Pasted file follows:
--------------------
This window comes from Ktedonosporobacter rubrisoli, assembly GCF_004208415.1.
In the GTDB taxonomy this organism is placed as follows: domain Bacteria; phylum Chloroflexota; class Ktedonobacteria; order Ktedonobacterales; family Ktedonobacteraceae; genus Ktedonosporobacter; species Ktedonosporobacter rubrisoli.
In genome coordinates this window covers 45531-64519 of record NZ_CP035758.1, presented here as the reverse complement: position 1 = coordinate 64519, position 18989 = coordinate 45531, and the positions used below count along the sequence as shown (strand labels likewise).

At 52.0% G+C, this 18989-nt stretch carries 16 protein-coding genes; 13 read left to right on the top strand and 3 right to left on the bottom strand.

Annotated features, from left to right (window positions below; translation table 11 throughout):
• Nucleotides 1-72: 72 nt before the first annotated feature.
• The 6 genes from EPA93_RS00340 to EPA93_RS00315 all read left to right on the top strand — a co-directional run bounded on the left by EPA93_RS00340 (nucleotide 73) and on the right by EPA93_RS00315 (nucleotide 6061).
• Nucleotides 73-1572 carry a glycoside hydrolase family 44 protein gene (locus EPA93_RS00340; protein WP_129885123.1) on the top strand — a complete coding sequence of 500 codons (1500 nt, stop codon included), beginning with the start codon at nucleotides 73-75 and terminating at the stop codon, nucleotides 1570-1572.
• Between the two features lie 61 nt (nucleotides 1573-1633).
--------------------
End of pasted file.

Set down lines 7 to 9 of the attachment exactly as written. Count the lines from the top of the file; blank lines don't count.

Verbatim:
• The 6 genes from EPA93_RS00340 to EPA93_RS00315 all read left to right on the top strand — a co-directional run bounded on the left by EPA93_RS00340 (nucleotide 73) and on the right by EPA93_RS00315 (nucleotide 6061).
• Nucleotides 73-1572 carry a glycoside hydrolase family 44 protein gene (locus EPA93_RS00340; protein WP_129885123.1) on the top strand — a complete coding sequence of 500 codons (1500 nt, stop codon included), beginning with the start codon at nucleotides 73-75 and terminating at the stop codon, nucleotides 1570-1572.
• Between the two features lie 61 nt (nucleotides 1573-1633).